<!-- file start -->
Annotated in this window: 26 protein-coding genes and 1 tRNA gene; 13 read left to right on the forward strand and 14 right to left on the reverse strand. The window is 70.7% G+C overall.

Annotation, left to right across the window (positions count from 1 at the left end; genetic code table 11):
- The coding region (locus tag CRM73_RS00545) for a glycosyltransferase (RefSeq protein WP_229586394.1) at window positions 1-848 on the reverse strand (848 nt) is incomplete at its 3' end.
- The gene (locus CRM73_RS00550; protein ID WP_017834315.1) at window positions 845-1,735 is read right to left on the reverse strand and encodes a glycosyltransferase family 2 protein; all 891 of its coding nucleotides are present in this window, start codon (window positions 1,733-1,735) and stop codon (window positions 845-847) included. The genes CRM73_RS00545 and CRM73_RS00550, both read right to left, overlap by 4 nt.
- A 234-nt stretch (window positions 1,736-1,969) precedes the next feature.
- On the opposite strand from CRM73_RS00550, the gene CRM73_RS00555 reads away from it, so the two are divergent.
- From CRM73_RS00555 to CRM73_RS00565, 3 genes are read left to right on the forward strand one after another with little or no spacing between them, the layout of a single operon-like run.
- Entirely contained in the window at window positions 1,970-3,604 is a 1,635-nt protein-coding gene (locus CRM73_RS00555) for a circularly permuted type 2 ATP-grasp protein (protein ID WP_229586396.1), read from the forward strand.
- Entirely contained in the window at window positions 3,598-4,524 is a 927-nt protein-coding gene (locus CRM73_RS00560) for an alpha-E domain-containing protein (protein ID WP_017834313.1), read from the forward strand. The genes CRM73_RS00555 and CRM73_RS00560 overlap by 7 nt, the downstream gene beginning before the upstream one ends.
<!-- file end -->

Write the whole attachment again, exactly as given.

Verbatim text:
Annotated in this window: 26 protein-coding genes and 1 tRNA gene; 13 read left to right on the forward strand and 14 right to left on the reverse strand. The window is 70.7% G+C overall.

Annotation, left to right across the window (positions count from 1 at the left end; genetic code table 11):
- The coding region (locus tag CRM73_RS00545) for a glycosyltransferase (RefSeq protein WP_229586394.1) at window positions 1-848 on the reverse strand (848 nt) is incomplete at its 3' end.
- The gene (locus CRM73_RS00550; protein ID WP_017834315.1) at window positions 845-1,735 is read right to left on the reverse strand and encodes a glycosyltransferase family 2 protein; all 891 of its coding nucleotides are present in this window, start codon (window positions 1,733-1,735) and stop codon (window positions 845-847) included. The genes CRM73_RS00545 and CRM73_RS00550, both read right to left, overlap by 4 nt.
- A 234-nt stretch (window positions 1,736-1,969) precedes the next feature.
- On the opposite strand from CRM73_RS00550, the gene CRM73_RS00555 reads away from it, so the two are divergent.
- From CRM73_RS00555 to CRM73_RS00565, 3 genes are read left to right on the forward strand one after another with little or no spacing between them, the layout of a single operon-like run.
- Entirely contained in the window at window positions 1,970-3,604 is a 1,635-nt protein-coding gene (locus CRM73_RS00555) for a circularly permuted type 2 ATP-grasp protein (protein ID WP_229586396.1), read from the forward strand.
- Entirely contained in the window at window positions 3,598-4,524 is a 927-nt protein-coding gene (locus CRM73_RS00560) for an alpha-E domain-containing protein (protein ID WP_017834313.1), read from the forward strand. The genes CRM73_RS00555 and CRM73_RS00560 overlap by 7 nt, the downstream gene beginning before the upstream one ends.